I’m reading many pieces written by those who explain things much better than I can. So, I’m just going to pass one of these essays along. This one, Why I No Longer Identify as a Feminist, demonstrates the Coconut Treatment in action.
People are often confused about what postmodernism is and what it has to do with feminism. Very simplistically, it was an academic shift pioneered by Jean-Francois Lyotard and Jean Baudrillard which denied that reliable knowledge could ever be attained and claimed that meaning and reality themselves had broken down. It rejected large, overarching explanations (meta-narratives) which included religion but also science, and replaced them with subjective, relative accounts (mini-narratives) of the experiences of an individual or sub-cultural group. These ideas gained great currency in the humanities and social sciences and so became both an artistic movement and a social “theory.” They rejected the values of universal liberalism, the methods of science and the use of reason and critical thinking as the way to determine truth and form ethics. Individuals could now have not only their own moral truths but their own epistemological ones. The expression “It’s true for me” encapsulates the ethos of postmodernism. To claim to know anything to be objectively true (no matter how well-evidenced) is to assert a meta-narrative and to “disrespect” the contrary views of others which is oppressive (even if those views are clearly nonsense.) The word “scientism” was created for the view that evidence and testing are the best way to establish truths.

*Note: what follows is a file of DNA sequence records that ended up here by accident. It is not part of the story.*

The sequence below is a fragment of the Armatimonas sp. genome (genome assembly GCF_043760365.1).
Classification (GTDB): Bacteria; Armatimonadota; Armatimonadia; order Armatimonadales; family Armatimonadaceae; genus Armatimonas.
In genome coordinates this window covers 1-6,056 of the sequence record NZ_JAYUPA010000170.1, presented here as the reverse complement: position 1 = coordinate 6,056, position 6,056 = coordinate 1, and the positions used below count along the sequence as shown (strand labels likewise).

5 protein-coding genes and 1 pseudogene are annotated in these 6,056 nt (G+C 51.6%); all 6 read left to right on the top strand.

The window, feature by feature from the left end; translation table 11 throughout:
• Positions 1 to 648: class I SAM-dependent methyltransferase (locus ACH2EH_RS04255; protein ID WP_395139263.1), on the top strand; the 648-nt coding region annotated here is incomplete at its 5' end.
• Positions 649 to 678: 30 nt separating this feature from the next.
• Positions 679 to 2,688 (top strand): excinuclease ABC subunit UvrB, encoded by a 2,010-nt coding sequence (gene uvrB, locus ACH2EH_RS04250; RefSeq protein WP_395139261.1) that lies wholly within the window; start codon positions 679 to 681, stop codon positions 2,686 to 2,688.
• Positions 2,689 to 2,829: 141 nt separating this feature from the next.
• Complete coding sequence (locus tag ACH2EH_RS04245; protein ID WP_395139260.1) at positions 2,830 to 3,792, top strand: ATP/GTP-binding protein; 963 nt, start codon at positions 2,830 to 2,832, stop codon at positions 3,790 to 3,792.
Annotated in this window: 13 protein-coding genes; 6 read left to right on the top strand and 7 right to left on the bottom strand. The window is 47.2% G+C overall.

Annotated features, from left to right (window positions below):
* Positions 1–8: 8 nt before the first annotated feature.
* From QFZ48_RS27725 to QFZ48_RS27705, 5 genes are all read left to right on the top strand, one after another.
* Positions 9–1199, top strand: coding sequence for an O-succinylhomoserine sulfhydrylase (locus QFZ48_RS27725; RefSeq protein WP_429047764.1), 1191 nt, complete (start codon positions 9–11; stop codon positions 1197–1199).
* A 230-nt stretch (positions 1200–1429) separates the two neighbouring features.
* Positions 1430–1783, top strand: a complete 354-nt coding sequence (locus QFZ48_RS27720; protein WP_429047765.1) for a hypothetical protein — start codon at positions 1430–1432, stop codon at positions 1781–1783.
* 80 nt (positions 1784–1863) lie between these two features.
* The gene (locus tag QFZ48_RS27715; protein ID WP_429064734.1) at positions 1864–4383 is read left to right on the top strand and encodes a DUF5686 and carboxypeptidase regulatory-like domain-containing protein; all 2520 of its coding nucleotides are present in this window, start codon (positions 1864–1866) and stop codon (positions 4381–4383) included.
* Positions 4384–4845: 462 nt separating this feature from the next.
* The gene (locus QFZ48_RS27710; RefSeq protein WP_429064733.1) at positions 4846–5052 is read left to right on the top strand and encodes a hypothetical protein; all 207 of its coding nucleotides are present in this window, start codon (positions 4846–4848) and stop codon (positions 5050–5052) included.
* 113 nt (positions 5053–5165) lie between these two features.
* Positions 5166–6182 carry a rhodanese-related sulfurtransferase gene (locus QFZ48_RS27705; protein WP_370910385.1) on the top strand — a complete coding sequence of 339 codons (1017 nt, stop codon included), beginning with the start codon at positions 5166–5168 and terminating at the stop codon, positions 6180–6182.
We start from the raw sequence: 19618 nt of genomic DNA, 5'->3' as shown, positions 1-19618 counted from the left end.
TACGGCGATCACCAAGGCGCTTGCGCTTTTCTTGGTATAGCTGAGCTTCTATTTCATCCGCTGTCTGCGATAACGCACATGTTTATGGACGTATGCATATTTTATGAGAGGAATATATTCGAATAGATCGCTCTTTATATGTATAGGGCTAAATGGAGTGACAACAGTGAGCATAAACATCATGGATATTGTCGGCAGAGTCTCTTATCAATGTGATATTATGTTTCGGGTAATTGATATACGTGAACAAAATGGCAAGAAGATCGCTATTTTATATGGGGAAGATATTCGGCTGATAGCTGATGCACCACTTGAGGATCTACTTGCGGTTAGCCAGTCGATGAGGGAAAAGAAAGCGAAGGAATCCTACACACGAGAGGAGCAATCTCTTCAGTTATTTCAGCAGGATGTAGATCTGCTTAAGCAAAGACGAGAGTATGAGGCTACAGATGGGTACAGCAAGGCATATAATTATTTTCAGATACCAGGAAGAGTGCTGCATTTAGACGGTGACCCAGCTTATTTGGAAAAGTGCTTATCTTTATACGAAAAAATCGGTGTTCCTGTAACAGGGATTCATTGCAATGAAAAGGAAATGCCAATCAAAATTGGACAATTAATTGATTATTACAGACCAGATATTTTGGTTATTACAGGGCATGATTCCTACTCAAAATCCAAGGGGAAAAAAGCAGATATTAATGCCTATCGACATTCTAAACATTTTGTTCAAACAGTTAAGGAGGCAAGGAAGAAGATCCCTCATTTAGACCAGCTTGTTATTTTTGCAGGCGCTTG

At its height, postmodernism as an artistic movement produced non-chronological, plotless literature and presented urinals as art. In social theory, postmodernists “deconstructed” everything considered true and presented all as meaningless. However, having done this, there was nowhere else to go and nothing more to say. In the realm of social justice, nothing can be accomplished unless we accept that certain people in a certain place experience certain disadvantages. For this, a system of reality needs to exist, and so new theories of gender and race and sexuality began to emerge comprised of mini-narratives. These categories were held to be culturally constructed and constructed hierarchically to the detriment of women, people of color and LGBTs. Identity was paramount.
Read the whole thing and realize that this treatment–this hollowing out of objective truth–is a long game and can be likened to building a tower, one constructed of lies. We are all the pawns.
Juliette Akinyi Ochieng blogs at baldilocks. (Her older blog is located here.) Her first novel, Tale of the Tigers: Love is Not a Game, was published in 2012. Her second novel tentatively titled Arlen’s Harem, will be done on April 2017! Follow her on Twitter and on Gab.ai.
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